Start-up investors showed a jolt of optimism in the third quarter, thanks to some initial public offerings, after a first half with none.
Confidence among venture investors jumped 8 percent in the period, the biggest increase since the first quarter of 2012, according to the Silicon Valley Venture Capitalist Confidence Index. Based on a 5-point scale, confidence rose to 3.88, from 3.6 in the second quarter, the report said.
The survey of 32 venture capitalists by Mark Cannice, a professor at the University of San Francisco School of Management, showed that while exit activity is still historically slow, there are reasons to be excited heading into the new year.
"The VC-backed tech IPO market is showing signs of life this fall, with a number of IPOs recently completed and on the docket," Sandy Miller, a partner at Institutional Venture Partners, said in the report. "Assuming the IPOs perform well, I think we will see a robust IPO calendar post-election and throughout 2017."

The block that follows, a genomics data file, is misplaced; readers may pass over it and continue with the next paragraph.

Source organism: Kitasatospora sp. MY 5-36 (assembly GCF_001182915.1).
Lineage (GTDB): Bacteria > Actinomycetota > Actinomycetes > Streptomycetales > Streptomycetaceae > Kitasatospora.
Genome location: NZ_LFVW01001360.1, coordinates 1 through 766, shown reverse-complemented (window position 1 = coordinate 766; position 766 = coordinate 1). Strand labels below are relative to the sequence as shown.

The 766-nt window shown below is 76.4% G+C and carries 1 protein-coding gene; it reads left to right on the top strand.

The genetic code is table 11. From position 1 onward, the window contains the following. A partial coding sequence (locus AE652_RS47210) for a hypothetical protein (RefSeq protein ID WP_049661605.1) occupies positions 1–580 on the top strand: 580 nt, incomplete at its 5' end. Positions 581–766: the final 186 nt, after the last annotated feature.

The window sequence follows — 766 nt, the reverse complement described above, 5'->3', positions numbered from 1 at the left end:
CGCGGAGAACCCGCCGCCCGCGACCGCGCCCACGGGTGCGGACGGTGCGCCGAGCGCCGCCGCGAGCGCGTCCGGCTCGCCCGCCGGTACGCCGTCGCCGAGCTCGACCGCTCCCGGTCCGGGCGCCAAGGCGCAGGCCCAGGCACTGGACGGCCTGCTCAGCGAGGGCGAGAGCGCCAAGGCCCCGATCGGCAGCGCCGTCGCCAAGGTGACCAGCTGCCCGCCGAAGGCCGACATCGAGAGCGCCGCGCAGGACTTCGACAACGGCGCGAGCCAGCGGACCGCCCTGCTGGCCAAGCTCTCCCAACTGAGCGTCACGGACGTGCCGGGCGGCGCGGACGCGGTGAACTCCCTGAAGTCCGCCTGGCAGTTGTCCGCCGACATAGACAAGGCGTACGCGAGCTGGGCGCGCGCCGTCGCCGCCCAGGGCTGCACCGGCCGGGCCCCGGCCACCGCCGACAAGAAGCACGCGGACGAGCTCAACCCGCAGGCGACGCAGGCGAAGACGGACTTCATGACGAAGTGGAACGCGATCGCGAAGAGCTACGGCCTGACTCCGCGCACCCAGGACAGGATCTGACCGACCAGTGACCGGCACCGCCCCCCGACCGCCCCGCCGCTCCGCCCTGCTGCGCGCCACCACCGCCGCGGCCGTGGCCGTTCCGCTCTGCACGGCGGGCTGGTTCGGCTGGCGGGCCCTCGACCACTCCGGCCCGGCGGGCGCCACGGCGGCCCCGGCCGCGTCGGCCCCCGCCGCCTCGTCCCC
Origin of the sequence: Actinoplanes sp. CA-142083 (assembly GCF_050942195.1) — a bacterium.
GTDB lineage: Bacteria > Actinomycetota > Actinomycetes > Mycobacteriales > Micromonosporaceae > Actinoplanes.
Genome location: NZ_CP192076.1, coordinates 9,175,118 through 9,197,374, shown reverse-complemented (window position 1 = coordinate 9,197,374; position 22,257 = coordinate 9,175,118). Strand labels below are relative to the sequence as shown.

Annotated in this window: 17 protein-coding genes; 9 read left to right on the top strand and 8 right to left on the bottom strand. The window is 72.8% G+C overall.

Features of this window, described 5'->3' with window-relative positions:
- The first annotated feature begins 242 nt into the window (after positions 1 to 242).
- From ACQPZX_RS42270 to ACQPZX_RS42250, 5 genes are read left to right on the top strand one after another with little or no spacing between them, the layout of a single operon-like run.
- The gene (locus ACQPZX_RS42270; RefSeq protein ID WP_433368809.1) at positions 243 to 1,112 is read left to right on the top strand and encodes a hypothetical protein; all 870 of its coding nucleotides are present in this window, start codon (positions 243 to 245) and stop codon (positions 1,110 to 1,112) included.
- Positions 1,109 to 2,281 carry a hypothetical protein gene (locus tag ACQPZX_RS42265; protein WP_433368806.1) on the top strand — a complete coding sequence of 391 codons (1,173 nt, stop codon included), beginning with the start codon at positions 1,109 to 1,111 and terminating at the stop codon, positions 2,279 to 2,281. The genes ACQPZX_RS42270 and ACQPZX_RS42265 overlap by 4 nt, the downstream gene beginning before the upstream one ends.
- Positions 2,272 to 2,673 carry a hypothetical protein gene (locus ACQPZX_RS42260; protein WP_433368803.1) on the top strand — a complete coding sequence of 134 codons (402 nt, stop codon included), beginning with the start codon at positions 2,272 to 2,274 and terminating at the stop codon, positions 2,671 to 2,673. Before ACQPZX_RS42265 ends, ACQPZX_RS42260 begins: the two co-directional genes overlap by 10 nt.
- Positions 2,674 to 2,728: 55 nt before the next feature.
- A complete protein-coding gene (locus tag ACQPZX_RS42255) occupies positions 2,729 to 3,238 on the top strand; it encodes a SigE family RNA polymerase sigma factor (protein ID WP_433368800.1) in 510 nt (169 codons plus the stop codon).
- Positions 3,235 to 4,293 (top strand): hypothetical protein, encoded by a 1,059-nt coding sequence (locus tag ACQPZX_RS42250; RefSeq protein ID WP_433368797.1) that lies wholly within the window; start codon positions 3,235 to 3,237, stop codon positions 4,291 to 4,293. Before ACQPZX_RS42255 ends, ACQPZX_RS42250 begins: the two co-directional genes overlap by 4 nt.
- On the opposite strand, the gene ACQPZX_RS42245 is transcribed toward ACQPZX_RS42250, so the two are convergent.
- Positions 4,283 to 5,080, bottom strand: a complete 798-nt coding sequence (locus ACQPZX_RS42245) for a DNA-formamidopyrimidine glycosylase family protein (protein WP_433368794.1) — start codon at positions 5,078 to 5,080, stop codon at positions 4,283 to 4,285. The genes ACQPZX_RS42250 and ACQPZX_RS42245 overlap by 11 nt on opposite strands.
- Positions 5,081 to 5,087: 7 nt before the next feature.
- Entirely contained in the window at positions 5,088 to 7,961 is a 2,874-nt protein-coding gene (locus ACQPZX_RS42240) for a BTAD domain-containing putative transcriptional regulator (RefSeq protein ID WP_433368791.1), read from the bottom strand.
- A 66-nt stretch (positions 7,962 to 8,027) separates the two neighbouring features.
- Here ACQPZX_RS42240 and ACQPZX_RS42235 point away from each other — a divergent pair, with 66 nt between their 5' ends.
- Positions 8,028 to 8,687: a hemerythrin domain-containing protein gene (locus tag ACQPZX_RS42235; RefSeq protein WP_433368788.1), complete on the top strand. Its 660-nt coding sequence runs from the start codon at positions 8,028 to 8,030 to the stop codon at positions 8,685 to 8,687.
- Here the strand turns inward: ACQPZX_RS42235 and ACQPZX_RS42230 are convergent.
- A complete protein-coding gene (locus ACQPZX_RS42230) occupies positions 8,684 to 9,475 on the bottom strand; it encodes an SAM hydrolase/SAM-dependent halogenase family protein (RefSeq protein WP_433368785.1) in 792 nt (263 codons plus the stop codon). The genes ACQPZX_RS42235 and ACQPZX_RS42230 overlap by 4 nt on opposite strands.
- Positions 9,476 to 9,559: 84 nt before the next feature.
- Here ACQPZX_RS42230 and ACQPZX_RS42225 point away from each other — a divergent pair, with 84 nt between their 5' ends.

All six companies to go public this year have priced within or above the expected range and are currently trading higher than the initial price.
At 3.88, confidence is at its highest since the fourth quarter of 2014 and is above the 13-year average of 3.71.
Still, there's plenty of skepticism in the market. Private company valuations that got out of control in recent years haven't fully rationalized, big acquisitions are still relatively sparse, and there's the prospect of rising interest rates.
"There is still a lot of capital waiting to be deployed but the `valuation hens' have come to roost," said Gerard van Hamel Platerink, a managing director at health care investment enterprise Redmile Group. "The bar has been raised and the reset is in process."